What would a Michele Bachmann presidency look like?

If Michele Bachmann becomes the Republican presidential candidate, I have a few questions for you:

1.  Who should be her running mate?  (Think about John Bolton, perhaps, because of his foreign policy chops.)

2.  What do you see her presidency looking like, taking into consideration her pro-life stance, her national security awareness, and her Tea Party fiscal outlook?

3.  Again taking into consideration her pro-life stance, national security awareness, and Tea Party outlook, what would Progressives/Democrats fear her presidency would be?  That question involves reasonable fears (no funding for overseas abortion, cutting union perks, reining in federal spending, etc.) and unreasonable fears (a Christian theocracy a la the The Handmaid’s Tale, one of the most anti-Christian books ever written, and one that is required reading at many schools).

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  • Charles Martel

    Speaking of The Handmaid’s Tale, I have always found Atwood to be a powerful, gifted writer. That said, the book repulsed me because it shows that literary brilliance that is untethered to plausibility (in the realm of speculative fiction) can produce some real grotesqueries. This was one.

    Aside from her incredible ignorance about Christianity, and her pro-forma radical feminist paranoia, she exhibited the sort of primal fear a lot of supposedly educated Canadians have about the United States. I guess the Canadians have their NPR types, too, people who live in soundproof rooms where only PC pieties are allowed to filter through. Yes, a theocracy would be a terrible thing to befall the United States, but is about as likely to happen as John Kerry taking a vow of poverty, or Nancy Pelosi reading a book, or Anthony Weiner foreswearing social media.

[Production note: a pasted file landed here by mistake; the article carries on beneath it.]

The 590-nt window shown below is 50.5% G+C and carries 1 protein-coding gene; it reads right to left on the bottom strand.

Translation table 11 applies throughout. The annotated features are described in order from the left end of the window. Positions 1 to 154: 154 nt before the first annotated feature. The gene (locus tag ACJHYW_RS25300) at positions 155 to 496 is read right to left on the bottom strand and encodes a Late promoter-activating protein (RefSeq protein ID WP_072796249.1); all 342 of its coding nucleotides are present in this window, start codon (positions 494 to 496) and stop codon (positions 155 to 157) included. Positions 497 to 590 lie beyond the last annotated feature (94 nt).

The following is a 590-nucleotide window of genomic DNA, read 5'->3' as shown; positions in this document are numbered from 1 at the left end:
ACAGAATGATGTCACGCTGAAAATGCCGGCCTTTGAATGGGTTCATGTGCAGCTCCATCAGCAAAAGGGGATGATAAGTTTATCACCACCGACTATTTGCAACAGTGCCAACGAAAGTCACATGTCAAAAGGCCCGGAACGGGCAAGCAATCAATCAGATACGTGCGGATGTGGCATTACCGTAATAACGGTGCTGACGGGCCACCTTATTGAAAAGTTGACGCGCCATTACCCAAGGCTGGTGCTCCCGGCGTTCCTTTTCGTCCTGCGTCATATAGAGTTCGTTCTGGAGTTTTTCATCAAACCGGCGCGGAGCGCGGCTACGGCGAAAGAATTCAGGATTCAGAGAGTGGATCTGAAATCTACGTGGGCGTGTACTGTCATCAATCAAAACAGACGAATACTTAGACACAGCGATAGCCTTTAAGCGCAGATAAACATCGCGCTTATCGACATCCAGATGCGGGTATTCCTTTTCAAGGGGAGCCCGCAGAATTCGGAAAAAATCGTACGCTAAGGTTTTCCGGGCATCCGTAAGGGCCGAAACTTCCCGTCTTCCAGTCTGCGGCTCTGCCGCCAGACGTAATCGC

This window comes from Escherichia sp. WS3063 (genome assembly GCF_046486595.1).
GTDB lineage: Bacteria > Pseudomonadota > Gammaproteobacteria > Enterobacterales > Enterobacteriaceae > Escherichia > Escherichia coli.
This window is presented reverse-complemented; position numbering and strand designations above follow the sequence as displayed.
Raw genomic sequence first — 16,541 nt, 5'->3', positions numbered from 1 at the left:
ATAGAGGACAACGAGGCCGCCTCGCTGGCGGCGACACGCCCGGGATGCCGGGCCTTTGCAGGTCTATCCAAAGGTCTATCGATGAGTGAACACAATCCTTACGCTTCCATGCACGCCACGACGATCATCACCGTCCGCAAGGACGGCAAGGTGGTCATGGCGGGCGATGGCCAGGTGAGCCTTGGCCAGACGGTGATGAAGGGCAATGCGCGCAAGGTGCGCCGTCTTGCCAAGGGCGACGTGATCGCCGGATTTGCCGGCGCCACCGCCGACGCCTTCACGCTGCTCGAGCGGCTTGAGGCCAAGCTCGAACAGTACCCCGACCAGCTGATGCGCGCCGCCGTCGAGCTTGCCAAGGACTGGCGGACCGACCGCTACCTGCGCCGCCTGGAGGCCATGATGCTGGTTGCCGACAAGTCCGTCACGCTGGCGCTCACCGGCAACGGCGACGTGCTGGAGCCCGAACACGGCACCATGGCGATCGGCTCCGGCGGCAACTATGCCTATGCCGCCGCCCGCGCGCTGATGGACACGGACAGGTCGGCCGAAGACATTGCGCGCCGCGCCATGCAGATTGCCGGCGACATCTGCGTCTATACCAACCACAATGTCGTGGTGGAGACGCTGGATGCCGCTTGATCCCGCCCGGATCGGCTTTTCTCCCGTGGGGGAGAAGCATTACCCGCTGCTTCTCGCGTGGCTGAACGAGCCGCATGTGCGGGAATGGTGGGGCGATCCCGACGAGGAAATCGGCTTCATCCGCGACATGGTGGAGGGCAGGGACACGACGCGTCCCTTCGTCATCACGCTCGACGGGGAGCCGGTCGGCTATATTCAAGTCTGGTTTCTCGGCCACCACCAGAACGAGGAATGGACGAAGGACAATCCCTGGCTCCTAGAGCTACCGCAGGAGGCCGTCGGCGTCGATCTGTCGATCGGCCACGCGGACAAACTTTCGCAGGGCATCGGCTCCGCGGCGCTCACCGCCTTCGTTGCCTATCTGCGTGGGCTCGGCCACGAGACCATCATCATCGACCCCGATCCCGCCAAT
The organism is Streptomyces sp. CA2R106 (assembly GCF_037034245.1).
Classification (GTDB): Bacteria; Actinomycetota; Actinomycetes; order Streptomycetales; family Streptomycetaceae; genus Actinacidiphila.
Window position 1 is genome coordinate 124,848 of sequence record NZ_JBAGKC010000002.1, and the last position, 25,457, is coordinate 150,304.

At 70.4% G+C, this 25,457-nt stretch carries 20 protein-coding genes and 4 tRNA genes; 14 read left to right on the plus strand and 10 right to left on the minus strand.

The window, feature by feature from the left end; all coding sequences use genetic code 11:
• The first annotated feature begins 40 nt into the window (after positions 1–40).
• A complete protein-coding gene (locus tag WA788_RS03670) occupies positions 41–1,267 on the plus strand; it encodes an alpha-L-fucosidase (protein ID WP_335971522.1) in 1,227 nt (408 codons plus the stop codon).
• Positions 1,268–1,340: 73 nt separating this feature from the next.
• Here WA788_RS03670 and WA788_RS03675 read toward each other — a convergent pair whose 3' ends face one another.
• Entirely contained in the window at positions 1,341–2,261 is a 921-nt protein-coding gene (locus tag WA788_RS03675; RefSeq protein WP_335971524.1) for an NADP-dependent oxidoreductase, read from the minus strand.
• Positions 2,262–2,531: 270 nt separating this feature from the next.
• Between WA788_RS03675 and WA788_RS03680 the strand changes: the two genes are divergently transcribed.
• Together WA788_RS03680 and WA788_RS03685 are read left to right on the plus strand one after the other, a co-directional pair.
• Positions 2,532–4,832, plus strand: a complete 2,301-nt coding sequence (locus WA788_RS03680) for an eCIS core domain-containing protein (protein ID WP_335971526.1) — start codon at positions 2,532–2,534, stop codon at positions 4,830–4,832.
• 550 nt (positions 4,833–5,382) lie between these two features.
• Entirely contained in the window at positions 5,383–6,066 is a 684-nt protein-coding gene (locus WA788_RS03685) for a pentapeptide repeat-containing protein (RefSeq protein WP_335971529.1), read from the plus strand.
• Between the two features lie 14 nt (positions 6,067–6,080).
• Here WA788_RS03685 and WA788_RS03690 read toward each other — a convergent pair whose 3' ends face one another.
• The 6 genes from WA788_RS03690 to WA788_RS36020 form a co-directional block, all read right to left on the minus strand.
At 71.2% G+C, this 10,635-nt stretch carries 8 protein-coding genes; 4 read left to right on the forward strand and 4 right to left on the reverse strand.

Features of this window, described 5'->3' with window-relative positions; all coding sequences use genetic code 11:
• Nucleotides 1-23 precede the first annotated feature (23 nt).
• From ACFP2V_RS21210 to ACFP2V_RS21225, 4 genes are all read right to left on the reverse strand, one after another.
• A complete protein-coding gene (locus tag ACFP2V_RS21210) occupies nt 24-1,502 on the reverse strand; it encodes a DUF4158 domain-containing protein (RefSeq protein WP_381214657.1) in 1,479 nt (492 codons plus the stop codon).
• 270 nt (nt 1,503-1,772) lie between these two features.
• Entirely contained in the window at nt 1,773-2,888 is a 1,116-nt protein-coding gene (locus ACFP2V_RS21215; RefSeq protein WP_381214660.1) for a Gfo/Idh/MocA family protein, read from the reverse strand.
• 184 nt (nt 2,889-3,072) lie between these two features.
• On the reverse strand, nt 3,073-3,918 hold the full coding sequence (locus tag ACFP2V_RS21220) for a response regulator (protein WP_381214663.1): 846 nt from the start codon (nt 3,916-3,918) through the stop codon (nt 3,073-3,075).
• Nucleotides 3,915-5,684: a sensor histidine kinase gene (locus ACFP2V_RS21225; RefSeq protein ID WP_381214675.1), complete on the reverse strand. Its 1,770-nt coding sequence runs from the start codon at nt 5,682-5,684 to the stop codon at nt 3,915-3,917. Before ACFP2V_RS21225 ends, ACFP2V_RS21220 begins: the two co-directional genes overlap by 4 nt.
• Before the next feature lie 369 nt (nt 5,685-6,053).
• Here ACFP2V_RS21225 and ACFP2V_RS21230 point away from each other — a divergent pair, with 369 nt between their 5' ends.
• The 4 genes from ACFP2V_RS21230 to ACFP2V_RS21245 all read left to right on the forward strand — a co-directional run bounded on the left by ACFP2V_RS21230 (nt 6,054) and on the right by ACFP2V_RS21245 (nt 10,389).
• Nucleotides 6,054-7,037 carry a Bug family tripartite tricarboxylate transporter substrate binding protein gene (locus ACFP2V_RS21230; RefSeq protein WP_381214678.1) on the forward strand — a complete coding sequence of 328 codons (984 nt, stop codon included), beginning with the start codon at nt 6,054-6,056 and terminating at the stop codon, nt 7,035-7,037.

Atwood had plenty of places to look for theocracies—but all of them were Muslim. That simply would not have served political correctness or the need to throw some red tofu at her enlightened female fans.

  • Danny Lemieux

    There can’t be a theocracy in America, even if it was taken over by Christian purists or proclaimed itself a Christian-rule nation (in violation of the Constitution…which is ironic, because, in general, the Christians are among the constitutions biggest supporters). 

    The main reason is that there are so many denominations of Christianity that they could never agree with one another as to what such a nation should be.

  • Danny Lemieux

    I think that a Michele Bachmann Presidency would be great! She’s clear-headed and tough as nails. She’s a leader (a very foreign concept to the Democrat Left, I understand).

    She could easily be another Maggie Thatcher.

  • http://ymarsakar.wordpress.com Ymarsakar

    Whoever it takes that has the spine to cut the throats of the Left’s power base.

  • http://ymarsakar.wordpress.com Ymarsakar

    That’s not what they really fear. What the Left really fears is that a President comes into power and uses the Executive powers to cripple the Left’s power base in DC and in the various community organizations in this nation.

  • http://photoncourier.blogspot.com David Foster

    I’ve read that Handmaid’s Tale was partly inspired by Atwood’s visit to Afghanistan in 1978. It would have been nice if she’d added an Afterword to describe what she saw there.

  • jj

    I thought The Handmaid’s Tale was kind of puerile.  One of those books you feel you ought to read while the whole time the little editorial voice in your head is saying, “why?” – and reminding you that you should be taking out the garbage; or mowing the lawn; or washing the cat or something.  Bleagh.